• Are B2B companies capturing the value of digital?
    Are B2B companies capturing the value of digital?

    Many B2B companies are coming to realise that digital, rather than a cost or just for B2C, can capture major benefits and efficiencies for businesses and their customers, and unlock significant value creation.

    As consumers, our expectations of good interactions are being driven by modern digital services that bypass the need for traditional assets and distribution. Taxi companies are competing with Uber, TV broadcasters with Netflix, banks with neobanks, hotels with AirBnB. These companies invest heavily in digital, including the user experience, intelligent algorithms and personalisation, because that窶冱 the core of how they win and retain customers. Unfortunately for the rest of the business world which has physical assets, operating environments and legacy systems to grapple with, they are setting the customer expectations by which we all judge our interactions with businesses.

    Many traditional B2C companies have realised this over the last 5-10 years, and invested in digital to stay relevant and continue to compete. However, our observation is that many B2B companies are falling behind. A review of the ASX Top 50 shows a clear distinction between how much strategic focus B2C and B2B companies are placing on digital.

    ASX Top 50 Digital Focus Index

    Source: Mainsheet Capital analysis based on FY19 annual reports. Index is based on digital as a strategic focus, accountability for digital and investment in digital.

    To illustrate, a construction manager can know exactly how far away his or her Uber is, but have no idea whether a $100,000 delivery of building materials will arrive on time. Uber has identified and captured an economic benefit 窶 greater utilisation of drivers窶 vehicles, and a streamlined ride experience for consumers which improves certainty and requires less cognitive effort. The building materials supplier in our example, however, has not yet realised what digital can do.

    The economic imperative for businesses to adopt digital has been more obvious in B2C. Consumers represent a much greater volume of interactions, and much less value per individual customer. But while B2B is different to B2C when it comes to digital strategy, the impact of digital can be just as transformational. It involves not only web and apps, but impacts right across the business from the customer experience and integrated supply chains, to process automation and decision analytics.

    Mainsheet has worked with a number of large service and product organisations to assist in capturing the value of digital. We developed the strategy and investment case with one of our clients to revolutionise the property sales process in Australia with a 100% digital process. We assisted another client to build an offering around connected smart sensors and cloud-based analytics, which has enabled its customers to avoid tens of millions of dollars in capex, simply by having better information on the operational performance of its assets. Not only has this created a substantial new revenue stream, it also means that our client has strategic relationships with its customers due to its valuable data and insight.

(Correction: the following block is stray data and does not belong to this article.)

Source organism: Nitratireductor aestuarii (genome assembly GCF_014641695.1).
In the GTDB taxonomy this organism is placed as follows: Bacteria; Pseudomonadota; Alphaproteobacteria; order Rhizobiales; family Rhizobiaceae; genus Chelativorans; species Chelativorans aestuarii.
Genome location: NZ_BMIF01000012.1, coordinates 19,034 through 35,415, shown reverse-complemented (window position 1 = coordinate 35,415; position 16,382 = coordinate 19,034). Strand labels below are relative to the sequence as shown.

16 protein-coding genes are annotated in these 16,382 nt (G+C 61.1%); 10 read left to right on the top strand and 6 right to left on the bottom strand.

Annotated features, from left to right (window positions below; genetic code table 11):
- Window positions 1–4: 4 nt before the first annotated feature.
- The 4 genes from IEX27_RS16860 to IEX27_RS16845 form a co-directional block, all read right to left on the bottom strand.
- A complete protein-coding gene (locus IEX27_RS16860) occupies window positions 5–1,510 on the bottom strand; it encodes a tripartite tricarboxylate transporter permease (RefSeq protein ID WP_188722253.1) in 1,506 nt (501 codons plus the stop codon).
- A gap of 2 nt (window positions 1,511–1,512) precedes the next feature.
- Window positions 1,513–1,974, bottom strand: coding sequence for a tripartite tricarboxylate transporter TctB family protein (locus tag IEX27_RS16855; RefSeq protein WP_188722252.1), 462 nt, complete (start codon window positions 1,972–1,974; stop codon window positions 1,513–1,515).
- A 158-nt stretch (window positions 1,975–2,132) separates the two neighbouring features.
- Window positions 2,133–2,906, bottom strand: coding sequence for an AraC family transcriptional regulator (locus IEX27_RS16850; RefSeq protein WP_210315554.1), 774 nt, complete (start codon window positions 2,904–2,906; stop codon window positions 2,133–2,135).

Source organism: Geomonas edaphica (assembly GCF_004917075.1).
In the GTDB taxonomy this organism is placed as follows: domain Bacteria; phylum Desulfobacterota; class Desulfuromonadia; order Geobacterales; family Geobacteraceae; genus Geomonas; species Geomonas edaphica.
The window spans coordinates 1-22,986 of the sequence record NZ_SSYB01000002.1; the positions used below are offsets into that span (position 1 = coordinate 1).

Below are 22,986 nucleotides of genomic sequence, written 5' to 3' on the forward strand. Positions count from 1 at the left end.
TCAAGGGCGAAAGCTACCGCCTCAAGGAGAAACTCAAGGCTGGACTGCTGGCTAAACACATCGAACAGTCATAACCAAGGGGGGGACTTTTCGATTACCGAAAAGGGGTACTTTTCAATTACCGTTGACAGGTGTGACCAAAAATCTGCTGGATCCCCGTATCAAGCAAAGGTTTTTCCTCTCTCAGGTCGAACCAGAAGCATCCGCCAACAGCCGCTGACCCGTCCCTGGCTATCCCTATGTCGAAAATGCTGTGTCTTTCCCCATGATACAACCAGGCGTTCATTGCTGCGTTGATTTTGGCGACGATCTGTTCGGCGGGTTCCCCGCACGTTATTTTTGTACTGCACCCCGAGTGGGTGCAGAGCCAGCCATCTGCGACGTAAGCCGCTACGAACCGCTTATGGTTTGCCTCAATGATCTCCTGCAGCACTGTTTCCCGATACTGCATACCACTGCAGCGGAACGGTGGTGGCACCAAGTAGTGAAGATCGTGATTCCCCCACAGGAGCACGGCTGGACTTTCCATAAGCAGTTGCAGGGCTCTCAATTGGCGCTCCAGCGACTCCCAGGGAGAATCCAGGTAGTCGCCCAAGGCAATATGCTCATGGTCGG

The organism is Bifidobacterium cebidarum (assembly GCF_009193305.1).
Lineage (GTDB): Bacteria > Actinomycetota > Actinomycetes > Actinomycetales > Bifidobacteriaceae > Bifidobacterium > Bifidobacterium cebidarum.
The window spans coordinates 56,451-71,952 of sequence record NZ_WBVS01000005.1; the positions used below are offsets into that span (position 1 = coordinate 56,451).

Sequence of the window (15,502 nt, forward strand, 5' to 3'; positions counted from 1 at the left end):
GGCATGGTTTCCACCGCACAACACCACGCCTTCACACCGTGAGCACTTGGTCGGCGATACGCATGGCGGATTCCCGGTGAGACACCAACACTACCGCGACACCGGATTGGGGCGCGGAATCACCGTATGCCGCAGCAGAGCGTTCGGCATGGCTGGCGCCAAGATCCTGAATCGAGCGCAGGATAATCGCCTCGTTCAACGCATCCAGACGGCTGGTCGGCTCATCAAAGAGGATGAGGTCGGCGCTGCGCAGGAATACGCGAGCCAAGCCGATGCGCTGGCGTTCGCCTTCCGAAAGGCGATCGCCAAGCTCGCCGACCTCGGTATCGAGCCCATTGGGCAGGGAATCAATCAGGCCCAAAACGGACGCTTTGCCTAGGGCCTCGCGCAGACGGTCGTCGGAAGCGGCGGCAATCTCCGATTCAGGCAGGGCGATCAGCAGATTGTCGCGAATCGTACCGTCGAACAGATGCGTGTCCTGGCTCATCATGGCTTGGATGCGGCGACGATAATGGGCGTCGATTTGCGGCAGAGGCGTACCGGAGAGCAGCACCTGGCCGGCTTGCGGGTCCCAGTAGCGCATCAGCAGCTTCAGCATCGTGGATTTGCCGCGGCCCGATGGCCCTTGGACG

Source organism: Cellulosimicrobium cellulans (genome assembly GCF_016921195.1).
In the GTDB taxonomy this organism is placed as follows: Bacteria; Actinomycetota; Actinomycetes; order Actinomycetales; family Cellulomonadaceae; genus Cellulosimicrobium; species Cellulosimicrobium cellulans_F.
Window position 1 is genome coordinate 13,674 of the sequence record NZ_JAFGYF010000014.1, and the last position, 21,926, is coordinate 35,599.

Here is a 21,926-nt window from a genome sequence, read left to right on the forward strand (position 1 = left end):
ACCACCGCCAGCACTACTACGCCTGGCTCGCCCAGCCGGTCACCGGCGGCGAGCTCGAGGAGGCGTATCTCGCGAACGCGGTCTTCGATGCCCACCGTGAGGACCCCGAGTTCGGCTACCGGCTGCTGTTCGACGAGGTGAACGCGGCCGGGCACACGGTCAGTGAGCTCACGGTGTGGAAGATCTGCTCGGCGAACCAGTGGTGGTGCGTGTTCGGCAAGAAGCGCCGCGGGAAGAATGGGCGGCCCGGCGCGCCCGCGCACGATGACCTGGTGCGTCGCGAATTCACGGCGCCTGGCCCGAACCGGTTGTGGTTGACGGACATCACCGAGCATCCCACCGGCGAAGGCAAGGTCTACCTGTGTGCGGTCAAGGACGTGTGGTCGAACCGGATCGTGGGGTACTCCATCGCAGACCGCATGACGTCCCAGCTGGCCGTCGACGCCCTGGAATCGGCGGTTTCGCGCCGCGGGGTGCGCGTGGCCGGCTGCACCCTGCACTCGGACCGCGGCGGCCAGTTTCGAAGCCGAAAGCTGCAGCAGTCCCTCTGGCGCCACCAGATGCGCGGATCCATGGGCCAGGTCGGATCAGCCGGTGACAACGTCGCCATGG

In our experience there are many tangible examples across industries where digital transformation represents not a cost impost but an economic opportunity, such as:

    • Enabling supply chain visibility so that stakeholders and customers can optimise asset and labour utilisation
    • Using technology to trace individual products back to their source to verify their integrity, authenticity and ownership
    • Streamlining order management to remove effort from customers and improve forecasting and stock availability
    • Using asset analytics to drive the operational efficiency of key physical assets and enable predictive maintenance
    • Using data to manage end-to-end logistics and fleet efficiency in real-time
    • Servicing micro segments and high-value customers whilst optimising production efficiency

    We find it helpful to consider some of these questions to prompt whether digital transformation could unlock value creation in your business:

    • Would customers benefit from having greater access to information and/or more real-time information?
    • Do customers use a smartphone as part of their day to day business interactions?
    • Are customers making visits or calls that could be handled digitally?
    • Would more integrated ordering and supply management lead to more sales and/or greater efficiency?
    • Would it be powerful to be able to make operational decisions more quickly and based on data?

    If the answer to some of these questions is yes, there is likely to be a compelling case for a company to re-evaluate its digital transformation strategy. It could be missing substantial revenue and/or cost opportunities and risk being left behind by customer expectations!

    If you would like to know more about how Mainsheet has assisted other companies to create value through digital transformation, or would like to discuss the digital challenges you face, please get in touch with us here.